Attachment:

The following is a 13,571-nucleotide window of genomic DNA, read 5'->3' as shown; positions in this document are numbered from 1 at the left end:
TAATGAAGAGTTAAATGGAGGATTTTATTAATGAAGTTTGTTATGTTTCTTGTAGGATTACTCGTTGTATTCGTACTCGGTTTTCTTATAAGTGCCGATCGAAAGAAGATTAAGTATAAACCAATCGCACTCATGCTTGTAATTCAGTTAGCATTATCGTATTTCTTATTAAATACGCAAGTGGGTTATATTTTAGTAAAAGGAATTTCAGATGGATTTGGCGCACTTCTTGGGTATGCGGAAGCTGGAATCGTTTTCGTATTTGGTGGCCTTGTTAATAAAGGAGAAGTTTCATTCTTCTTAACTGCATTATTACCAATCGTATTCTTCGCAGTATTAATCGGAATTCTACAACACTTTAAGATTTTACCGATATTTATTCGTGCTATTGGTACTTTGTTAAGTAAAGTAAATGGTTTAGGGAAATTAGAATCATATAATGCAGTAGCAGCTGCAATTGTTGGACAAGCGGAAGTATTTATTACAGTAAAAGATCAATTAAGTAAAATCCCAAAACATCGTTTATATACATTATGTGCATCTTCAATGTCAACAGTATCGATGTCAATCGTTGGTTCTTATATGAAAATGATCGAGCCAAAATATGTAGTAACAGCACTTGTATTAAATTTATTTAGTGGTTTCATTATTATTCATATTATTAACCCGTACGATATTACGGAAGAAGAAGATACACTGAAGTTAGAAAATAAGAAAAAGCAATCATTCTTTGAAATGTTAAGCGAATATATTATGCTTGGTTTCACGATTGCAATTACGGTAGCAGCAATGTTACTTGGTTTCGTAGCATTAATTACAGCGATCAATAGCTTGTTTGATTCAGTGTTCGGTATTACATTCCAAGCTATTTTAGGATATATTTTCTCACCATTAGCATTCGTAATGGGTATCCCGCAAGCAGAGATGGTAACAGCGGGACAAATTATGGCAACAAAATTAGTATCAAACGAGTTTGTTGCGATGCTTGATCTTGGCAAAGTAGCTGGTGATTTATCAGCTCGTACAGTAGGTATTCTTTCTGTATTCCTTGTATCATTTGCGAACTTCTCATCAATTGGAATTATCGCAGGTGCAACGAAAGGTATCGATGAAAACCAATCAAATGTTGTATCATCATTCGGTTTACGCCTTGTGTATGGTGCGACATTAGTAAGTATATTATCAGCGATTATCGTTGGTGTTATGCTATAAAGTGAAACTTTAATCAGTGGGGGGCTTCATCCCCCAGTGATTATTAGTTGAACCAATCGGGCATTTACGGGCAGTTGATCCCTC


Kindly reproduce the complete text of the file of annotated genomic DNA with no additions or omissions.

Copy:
The following is a 13,571-nucleotide window of genomic DNA, read 5'->3' as shown; positions in this document are numbered from 1 at the left end:
TAATGAAGAGTTAAATGGAGGATTTTATTAATGAAGTTTGTTATGTTTCTTGTAGGATTACTCGTTGTATTCGTACTCGGTTTTCTTATAAGTGCCGATCGAAAGAAGATTAAGTATAAACCAATCGCACTCATGCTTGTAATTCAGTTAGCATTATCGTATTTCTTATTAAATACGCAAGTGGGTTATATTTTAGTAAAAGGAATTTCAGATGGATTTGGCGCACTTCTTGGGTATGCGGAAGCTGGAATCGTTTTCGTATTTGGTGGCCTTGTTAATAAAGGAGAAGTTTCATTCTTCTTAACTGCATTATTACCAATCGTATTCTTCGCAGTATTAATCGGAATTCTACAACACTTTAAGATTTTACCGATATTTATTCGTGCTATTGGTACTTTGTTAAGTAAAGTAAATGGTTTAGGGAAATTAGAATCATATAATGCAGTAGCAGCTGCAATTGTTGGACAAGCGGAAGTATTTATTACAGTAAAAGATCAATTAAGTAAAATCCCAAAACATCGTTTATATACATTATGTGCATCTTCAATGTCAACAGTATCGATGTCAATCGTTGGTTCTTATATGAAAATGATCGAGCCAAAATATGTAGTAACAGCACTTGTATTAAATTTATTTAGTGGTTTCATTATTATTCATATTATTAACCCGTACGATATTACGGAAGAAGAAGATACACTGAAGTTAGAAAATAAGAAAAAGCAATCATTCTTTGAAATGTTAAGCGAATATATTATGCTTGGTTTCACGATTGCAATTACGGTAGCAGCAATGTTACTTGGTTTCGTAGCATTAATTACAGCGATCAATAGCTTGTTTGATTCAGTGTTCGGTATTACATTCCAAGCTATTTTAGGATATATTTTCTCACCATTAGCATTCGTAATGGGTATCCCGCAAGCAGAGATGGTAACAGCGGGACAAATTATGGCAACAAAATTAGTATCAAACGAGTTTGTTGCGATGCTTGATCTTGGCAAAGTAGCTGGTGATTTATCAGCTCGTACAGTAGGTATTCTTTCTGTATTCCTTGTATCATTTGCGAACTTCTCATCAATTGGAATTATCGCAGGTGCAACGAAAGGTATCGATGAAAACCAATCAAATGTTGTATCATCATTCGGTTTACGCCTTGTGTATGGTGCGACATTAGTAAGTATATTATCAGCGATTATCGTTGGTGTTATGCTATAAAGTGAAACTTTAATCAGTGGGGGGCTTCATCCCCCAGTGATTATTAGTTGAACCAATCGGGCATTTACGGGCAGTTGATCCCTC